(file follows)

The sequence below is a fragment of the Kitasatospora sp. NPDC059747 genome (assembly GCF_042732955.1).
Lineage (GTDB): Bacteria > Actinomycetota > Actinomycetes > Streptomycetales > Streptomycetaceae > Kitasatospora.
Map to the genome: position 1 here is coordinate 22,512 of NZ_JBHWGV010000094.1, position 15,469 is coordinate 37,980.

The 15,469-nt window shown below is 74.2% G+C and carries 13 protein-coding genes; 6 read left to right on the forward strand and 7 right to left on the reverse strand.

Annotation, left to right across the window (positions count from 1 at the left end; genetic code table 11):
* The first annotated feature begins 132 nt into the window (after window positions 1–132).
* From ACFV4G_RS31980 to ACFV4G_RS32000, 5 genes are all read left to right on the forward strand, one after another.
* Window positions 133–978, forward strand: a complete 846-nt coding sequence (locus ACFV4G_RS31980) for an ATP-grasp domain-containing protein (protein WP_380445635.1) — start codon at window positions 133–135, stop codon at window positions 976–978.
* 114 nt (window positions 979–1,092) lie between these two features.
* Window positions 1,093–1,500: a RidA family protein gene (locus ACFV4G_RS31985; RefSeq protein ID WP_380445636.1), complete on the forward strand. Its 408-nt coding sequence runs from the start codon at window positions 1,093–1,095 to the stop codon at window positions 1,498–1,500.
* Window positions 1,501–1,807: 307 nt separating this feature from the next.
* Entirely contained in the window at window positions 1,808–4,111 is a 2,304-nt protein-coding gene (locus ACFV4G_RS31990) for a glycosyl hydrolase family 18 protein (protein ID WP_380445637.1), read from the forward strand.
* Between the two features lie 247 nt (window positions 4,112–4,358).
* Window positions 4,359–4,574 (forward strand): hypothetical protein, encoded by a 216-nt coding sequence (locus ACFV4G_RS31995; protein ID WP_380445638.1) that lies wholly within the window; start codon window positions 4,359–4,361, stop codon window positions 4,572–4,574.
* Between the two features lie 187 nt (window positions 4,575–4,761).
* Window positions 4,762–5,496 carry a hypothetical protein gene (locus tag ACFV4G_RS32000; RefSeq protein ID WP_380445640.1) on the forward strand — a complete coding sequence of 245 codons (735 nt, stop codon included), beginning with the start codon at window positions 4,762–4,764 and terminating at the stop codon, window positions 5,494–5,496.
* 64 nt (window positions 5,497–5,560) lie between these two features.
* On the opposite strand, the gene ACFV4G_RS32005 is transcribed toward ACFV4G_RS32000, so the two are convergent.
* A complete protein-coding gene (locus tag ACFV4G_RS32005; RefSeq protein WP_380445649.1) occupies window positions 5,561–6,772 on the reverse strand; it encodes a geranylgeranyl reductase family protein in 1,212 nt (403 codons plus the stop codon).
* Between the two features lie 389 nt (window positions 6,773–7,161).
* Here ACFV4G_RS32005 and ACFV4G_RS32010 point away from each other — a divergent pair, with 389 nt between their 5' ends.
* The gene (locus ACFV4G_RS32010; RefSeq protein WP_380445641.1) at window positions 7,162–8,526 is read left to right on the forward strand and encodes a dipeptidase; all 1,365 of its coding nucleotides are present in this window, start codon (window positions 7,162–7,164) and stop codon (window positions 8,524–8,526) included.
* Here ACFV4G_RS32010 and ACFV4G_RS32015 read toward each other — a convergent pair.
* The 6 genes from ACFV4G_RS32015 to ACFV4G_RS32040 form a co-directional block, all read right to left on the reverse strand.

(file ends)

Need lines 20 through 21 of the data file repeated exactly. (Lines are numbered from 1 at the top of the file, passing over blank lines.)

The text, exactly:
* Between the two features lie 389 nt (window positions 6,773–7,161).
* Here ACFV4G_RS32005 and ACFV4G_RS32010 point away from each other — a divergent pair, with 389 nt between their 5' ends.